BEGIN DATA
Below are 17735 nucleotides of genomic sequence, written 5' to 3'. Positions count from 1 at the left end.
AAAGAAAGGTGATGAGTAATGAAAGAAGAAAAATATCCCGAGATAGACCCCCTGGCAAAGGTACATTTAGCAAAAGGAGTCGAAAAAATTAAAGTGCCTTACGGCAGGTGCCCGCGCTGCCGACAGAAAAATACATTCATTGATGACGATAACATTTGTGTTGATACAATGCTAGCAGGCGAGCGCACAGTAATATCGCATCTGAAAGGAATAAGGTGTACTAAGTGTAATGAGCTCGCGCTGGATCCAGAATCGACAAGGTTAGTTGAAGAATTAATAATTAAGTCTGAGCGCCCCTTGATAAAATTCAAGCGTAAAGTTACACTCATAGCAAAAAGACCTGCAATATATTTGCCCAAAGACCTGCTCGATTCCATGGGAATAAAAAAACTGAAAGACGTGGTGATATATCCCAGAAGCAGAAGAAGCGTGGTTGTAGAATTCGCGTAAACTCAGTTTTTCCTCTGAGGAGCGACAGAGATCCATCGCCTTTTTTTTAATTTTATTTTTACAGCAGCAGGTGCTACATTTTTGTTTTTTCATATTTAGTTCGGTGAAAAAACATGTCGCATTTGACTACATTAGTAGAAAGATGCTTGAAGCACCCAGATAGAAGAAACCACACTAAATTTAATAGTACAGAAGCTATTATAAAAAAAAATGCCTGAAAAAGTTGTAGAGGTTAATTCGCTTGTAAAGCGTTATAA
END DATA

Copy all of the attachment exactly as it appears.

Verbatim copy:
Below are 17735 nucleotides of genomic sequence, written 5' to 3'. Positions count from 1 at the left end.
AAAGAAAGGTGATGAGTAATGAAAGAAGAAAAATATCCCGAGATAGACCCCCTGGCAAAGGTACATTTAGCAAAAGGAGTCGAAAAAATTAAAGTGCCTTACGGCAGGTGCCCGCGCTGCCGACAGAAAAATACATTCATTGATGACGATAACATTTGTGTTGATACAATGCTAGCAGGCGAGCGCACAGTAATATCGCATCTGAAAGGAATAAGGTGTACTAAGTGTAATGAGCTCGCGCTGGATCCAGAATCGACAAGGTTAGTTGAAGAATTAATAATTAAGTCTGAGCGCCCCTTGATAAAATTCAAGCGTAAAGTTACACTCATAGCAAAAAGACCTGCAATATATTTGCCCAAAGACCTGCTCGATTCCATGGGAATAAAAAAACTGAAAGACGTGGTGATATATCCCAGAAGCAGAAGAAGCGTGGTTGTAGAATTCGCGTAAACTCAGTTTTTCCTCTGAGGAGCGACAGAGATCCATCGCCTTTTTTTTAATTTTATTTTTACAGCAGCAGGTGCTACATTTTTGTTTTTTCATATTTAGTTCGGTGAAAAAACATGTCGCATTTGACTACATTAGTAGAAAGATGCTTGAAGCACCCAGATAGAAGAAACCACACTAAATTTAATAGTACAGAAGCTATTATAAAAAAAAATGCCTGAAAAAGTTGTAGAGGTTAATTCGCTTGTAAAGCGTTATAA